I have come to meet with Shinya-san to listen and begin to learn about the sea kayaking conditions and environments of Hokkaido and its associated islands. Shinya-san's list of completed adventures by sea kayak are truly legendary. Six trips through the Aleutians, twice around Cape Horn, and of relevance to my interest here, many adventures along the beautiful and remote wilderness coasts of Hokkaido where he leads groups of kayakers during the paddling season - March to October.
With the wood stove radiating warmth throughout his house Shinya-san picks up my sketch book and draws into it the Hokkaido coastline with the simplicity and accuracy that perhaps only someone who knows its shape from deep coast-hugging paddling engagement can do so well from memory. He describes the large tidal currents that sweep through many of the sea fields surrounding Hokkaido and the beautiful forests that line the East Coast wilderness shores.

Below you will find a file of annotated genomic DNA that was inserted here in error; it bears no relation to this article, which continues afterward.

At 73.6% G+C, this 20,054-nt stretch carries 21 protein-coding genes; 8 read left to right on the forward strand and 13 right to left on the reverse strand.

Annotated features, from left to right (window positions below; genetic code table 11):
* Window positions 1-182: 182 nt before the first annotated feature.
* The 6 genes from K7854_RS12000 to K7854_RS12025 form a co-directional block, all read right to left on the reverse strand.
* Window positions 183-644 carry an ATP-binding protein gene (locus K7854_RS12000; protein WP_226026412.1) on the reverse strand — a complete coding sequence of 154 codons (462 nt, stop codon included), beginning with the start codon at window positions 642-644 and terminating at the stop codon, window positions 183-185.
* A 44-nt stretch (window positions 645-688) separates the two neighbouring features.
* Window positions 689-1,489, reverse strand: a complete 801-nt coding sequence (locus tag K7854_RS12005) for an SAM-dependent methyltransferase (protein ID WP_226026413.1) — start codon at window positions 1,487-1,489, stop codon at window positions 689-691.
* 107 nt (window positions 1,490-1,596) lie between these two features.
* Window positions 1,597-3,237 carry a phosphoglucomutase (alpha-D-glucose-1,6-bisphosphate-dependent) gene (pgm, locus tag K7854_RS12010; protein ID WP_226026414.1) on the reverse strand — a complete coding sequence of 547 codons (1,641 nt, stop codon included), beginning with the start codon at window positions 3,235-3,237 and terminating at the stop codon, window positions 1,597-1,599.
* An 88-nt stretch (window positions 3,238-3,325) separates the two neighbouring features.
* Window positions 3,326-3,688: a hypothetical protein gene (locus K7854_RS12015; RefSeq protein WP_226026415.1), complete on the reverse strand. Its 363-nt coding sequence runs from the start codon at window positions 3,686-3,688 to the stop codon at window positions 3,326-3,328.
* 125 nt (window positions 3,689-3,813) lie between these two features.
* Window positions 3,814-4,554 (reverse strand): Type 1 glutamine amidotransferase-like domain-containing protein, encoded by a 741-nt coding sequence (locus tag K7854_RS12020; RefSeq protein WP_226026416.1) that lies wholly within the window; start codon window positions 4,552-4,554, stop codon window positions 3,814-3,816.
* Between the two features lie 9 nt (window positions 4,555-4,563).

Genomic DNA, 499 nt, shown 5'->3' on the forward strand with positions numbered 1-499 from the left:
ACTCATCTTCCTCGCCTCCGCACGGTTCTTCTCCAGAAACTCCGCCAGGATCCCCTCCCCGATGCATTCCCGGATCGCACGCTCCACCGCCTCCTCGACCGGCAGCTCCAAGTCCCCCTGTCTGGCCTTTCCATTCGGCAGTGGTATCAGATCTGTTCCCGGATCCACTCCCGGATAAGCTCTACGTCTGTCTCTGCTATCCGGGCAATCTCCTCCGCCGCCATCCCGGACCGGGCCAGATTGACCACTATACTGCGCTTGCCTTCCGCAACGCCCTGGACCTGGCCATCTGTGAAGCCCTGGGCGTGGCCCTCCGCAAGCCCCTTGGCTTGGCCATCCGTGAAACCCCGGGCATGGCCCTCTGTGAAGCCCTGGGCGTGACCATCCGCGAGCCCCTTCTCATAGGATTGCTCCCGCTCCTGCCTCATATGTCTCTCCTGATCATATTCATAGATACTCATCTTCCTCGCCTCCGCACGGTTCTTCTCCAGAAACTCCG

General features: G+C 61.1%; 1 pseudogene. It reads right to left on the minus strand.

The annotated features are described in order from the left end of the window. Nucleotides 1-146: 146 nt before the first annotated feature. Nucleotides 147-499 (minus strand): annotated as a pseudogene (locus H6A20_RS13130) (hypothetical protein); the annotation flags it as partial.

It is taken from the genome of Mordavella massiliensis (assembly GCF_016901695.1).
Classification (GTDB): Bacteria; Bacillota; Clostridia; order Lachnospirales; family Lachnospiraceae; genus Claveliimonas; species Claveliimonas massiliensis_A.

I open up my kayak blog with a small tablet device on the same timber table and share with Shinya-san images of the landscapes and seascapes that form my local environment. His breath is audibly taken by the sheer cliffs of sandstone rising out of the sea at North Head. I invite him to visit me in Sydney to paddle and there is enthusiastic agreement that this is a good idea to realise.Shinya-san then sucks his lips with the enthusiastic hunger of the sea hunter when he sees the tableau of images recording the sea life that my kayaking companions and I eat on our paddling adventures: black-lipped and green-lipped abalone, crayfish of multiple varieties, kingfish, families of oysters, mussels, sea urchin roe and much more that we catch with our hands from the south-east coastlines of mainland Australia and Tasmania. In return he shows me images on his blog of salmon caught while paddling in Canada. Like all Hokkaidonese he would have a good palette for traditional local food and I speculate that an expedition with him would be memorable for that reason alone.